Are you headed to New Orleans for NASP? Be sure to stop by booth #306. PAR will be there to demonstrate PARiConnect, show you how to access our free online Training Portal, and give you a hands-on look at our latest products.  The following PAR authors will be at the booth to answer your questions:

The following PAR authors will be presenting at the conference. Make sure to check out these can’t-miss sessions:

  • Reynolds Intellectual Assessment Scales™ (RIAS™-2): Development, Psychometrics, Applications, and Interpretation (MS061), Cecil R. Reynolds, PhD, Wednesday, February 10, 12:30 p.m. to 2:20 p.m.
  • The Neuropsychology of Mathematics: Diagnosis and Intervention (MS057), Steven G. Feifer, DEd, Thursday, February 11, 8 a.m. to 9:50 a.m.
  • Unstuck and on Target: An Elementary School Executive Function Curriculum (MS155), Lauren Kenworthy, PhD, Friday, February 12, 8 a.m. to 9:50 a.m
  • DBR Connect™: Using Technology to Facilitate Assessment and Intervention (MS140), Lindsey M. O’Brennan, PhD, and T. Chris Riley-Tillman, PhD, Friday, February 12, 4 p.m. to 5:50 p.m.
  • Concussion Management Skill Development for School-Based Professionals (DS006), Gerard A. Gioia, PhD, Friday, February 12, 1 p.m. to 2:20 p.m.
  • Introducing the BRIEF®2: Enhancing Evidence-Based Executive Function Assessment (WS038), Peter K. Isquith, PhD, and Gerard A. Gioia, PhD, Saturday, February 13, 9 a.m. to 12 p.m.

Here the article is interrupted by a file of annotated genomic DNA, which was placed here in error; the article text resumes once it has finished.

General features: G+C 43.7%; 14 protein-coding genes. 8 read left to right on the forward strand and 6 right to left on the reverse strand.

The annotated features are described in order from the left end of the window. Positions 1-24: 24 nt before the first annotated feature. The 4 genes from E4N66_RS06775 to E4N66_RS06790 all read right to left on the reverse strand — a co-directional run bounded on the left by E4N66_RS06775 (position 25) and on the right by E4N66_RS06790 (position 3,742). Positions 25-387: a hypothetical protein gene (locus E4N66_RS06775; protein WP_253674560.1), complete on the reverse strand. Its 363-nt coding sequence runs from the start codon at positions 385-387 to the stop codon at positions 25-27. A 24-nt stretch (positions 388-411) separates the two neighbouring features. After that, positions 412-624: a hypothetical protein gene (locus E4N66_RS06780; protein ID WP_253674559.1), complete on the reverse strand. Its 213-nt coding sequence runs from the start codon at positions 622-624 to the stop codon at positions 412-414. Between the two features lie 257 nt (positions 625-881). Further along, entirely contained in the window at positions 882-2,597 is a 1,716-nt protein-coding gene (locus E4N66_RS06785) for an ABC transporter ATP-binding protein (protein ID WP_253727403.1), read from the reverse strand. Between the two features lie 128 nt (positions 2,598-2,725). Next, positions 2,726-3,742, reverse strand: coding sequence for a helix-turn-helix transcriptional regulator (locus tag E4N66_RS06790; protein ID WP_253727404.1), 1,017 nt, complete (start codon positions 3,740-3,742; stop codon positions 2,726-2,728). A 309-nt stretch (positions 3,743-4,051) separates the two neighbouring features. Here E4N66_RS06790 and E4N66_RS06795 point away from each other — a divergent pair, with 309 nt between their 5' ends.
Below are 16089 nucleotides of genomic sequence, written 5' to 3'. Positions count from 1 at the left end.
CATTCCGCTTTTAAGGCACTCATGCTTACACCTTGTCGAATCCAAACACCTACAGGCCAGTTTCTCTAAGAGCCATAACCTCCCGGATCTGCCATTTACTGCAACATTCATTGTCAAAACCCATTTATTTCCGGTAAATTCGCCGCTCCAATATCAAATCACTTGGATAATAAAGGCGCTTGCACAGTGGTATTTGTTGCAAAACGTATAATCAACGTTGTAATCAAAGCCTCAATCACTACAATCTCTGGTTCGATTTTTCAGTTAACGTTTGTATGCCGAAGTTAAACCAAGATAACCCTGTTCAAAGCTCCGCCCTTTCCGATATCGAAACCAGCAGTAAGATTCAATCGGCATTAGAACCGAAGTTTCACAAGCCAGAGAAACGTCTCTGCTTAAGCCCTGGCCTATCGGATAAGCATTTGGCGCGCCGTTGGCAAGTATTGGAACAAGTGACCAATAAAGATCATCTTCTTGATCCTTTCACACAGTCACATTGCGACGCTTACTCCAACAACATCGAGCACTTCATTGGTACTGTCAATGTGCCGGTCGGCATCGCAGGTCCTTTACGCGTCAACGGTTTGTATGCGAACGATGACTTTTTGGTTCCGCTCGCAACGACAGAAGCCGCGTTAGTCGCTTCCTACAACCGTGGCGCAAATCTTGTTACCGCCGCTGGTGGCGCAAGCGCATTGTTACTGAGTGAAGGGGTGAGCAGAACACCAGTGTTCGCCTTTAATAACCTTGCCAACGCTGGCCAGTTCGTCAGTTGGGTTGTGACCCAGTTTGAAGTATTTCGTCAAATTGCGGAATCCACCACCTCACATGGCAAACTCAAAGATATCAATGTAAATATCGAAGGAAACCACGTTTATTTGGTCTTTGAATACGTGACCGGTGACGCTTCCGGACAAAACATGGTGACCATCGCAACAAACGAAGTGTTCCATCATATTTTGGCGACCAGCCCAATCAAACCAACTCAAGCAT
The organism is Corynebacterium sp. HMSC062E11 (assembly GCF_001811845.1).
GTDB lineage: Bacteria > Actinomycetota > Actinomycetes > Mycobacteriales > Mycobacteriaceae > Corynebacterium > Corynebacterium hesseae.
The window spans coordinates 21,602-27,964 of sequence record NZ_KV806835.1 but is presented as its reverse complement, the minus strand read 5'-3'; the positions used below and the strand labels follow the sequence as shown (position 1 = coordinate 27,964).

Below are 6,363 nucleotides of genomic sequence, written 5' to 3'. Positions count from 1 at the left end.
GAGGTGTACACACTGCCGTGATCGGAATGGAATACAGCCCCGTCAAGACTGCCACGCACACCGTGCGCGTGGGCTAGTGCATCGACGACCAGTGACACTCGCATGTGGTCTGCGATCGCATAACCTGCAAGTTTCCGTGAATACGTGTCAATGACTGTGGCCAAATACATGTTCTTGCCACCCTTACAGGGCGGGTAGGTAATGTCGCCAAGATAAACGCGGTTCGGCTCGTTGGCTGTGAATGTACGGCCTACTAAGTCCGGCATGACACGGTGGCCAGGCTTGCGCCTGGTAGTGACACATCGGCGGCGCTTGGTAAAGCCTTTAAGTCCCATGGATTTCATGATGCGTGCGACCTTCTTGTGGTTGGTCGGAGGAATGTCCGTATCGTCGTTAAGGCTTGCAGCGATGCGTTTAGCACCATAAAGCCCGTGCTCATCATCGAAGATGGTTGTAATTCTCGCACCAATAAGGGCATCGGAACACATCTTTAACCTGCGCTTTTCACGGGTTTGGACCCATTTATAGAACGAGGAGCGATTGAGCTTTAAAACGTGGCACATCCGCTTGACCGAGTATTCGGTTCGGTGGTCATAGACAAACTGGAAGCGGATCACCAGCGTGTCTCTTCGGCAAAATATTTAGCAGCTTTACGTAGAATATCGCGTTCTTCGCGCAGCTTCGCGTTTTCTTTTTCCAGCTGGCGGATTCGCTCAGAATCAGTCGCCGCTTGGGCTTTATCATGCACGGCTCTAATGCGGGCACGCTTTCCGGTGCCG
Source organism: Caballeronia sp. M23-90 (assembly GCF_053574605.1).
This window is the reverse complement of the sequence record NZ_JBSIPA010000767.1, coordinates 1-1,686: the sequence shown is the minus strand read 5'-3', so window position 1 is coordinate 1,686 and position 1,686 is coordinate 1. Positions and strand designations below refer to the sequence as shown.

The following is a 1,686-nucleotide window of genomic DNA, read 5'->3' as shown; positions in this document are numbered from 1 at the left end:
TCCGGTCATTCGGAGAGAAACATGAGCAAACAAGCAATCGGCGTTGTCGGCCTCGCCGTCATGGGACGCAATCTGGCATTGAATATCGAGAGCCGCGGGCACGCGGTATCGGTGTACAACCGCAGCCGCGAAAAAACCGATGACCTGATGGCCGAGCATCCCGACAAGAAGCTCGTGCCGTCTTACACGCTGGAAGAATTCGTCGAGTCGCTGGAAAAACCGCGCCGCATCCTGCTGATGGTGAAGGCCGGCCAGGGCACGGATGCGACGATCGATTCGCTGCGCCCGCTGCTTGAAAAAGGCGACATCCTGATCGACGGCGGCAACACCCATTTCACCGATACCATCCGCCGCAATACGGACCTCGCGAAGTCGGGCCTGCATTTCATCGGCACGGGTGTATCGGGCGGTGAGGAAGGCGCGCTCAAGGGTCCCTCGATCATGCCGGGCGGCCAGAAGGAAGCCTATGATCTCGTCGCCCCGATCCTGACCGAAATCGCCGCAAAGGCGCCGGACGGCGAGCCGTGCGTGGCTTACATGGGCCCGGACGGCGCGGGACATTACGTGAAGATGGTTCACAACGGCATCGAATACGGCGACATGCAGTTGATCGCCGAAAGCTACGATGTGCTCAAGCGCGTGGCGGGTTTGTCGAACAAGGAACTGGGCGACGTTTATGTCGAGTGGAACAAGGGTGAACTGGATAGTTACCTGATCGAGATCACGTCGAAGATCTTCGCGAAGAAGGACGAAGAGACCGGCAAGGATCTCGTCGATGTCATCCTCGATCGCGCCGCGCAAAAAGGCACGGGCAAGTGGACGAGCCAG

Plus, all orders placed at the PAR booth during NASP will receive 15% off as well as free shipping and handling!

Follow PAR on Facebook and Twitter for updates throughout the conference!

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DBR Connect is now available!

Looking for an easy and effective way to track classroom behavior? Look no further than the DBR Connect. The DBR is an online tool that allows teachers, administrators, and school-based intervention teams to rate classroom behavior quickly and easily and track it over time.

 Based on more than a decade of research, DBR Connect was developed by school psychologists Drs. Sandra Chafoules and T. Chris Riley-Tillman, who know educators and school psychologists need a customizable assessment that requires limited materials and virtually no paperwork and can be completed quickly.